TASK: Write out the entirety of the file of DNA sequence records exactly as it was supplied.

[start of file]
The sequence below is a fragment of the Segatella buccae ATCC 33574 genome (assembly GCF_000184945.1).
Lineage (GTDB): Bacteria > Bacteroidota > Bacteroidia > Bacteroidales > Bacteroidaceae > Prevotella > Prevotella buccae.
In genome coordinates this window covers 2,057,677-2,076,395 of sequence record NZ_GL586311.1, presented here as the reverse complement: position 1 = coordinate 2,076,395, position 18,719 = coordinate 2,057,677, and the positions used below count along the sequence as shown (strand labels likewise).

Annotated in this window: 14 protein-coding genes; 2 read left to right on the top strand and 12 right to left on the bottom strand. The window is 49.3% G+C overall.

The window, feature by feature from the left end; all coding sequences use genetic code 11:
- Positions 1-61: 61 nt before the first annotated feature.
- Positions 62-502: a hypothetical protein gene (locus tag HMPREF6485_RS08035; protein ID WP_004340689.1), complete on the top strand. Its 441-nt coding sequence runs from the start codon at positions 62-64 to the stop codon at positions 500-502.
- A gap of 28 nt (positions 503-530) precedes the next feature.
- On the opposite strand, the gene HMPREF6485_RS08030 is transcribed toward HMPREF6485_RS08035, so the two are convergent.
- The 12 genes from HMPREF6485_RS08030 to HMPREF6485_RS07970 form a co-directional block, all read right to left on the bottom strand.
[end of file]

The sequence below is a fragment of the Segatella buccae ATCC 33574 genome (assembly GCF_000184945.1).
Lineage (GTDB): Bacteria > Bacteroidota > Bacteroidia > Bacteroidales > Bacteroidaceae > Prevotella > Prevotella buccae.
In genome coordinates this window covers 2,057,677-2,076,395 of sequence record NZ_GL586311.1, presented here as the reverse complement: position 1 = coordinate 2,076,395, position 18,719 = coordinate 2,057,677, and the positions used below count along the sequence as shown (strand labels likewise).

Annotated in this window: 14 protein-coding genes; 2 read left to right on the top strand and 12 right to left on the bottom strand. The window is 49.3% G+C overall.

The window, feature by feature from the left end; all coding sequences use genetic code 11:
- Positions 1-61: 61 nt before the first annotated feature.
- Positions 62-502: a hypothetical protein gene (locus tag HMPREF6485_RS08035; protein ID WP_004340689.1), complete on the top strand. Its 441-nt coding sequence runs from the start codon at positions 62-64 to the stop codon at positions 500-502.
- A gap of 28 nt (positions 503-530) precedes the next feature.
- On the opposite strand, the gene HMPREF6485_RS08030 is transcribed toward HMPREF6485_RS08035, so the two are convergent.
- The 12 genes from HMPREF6485_RS08030 to HMPREF6485_RS07970 form a co-directional block, all read right to left on the bottom strand.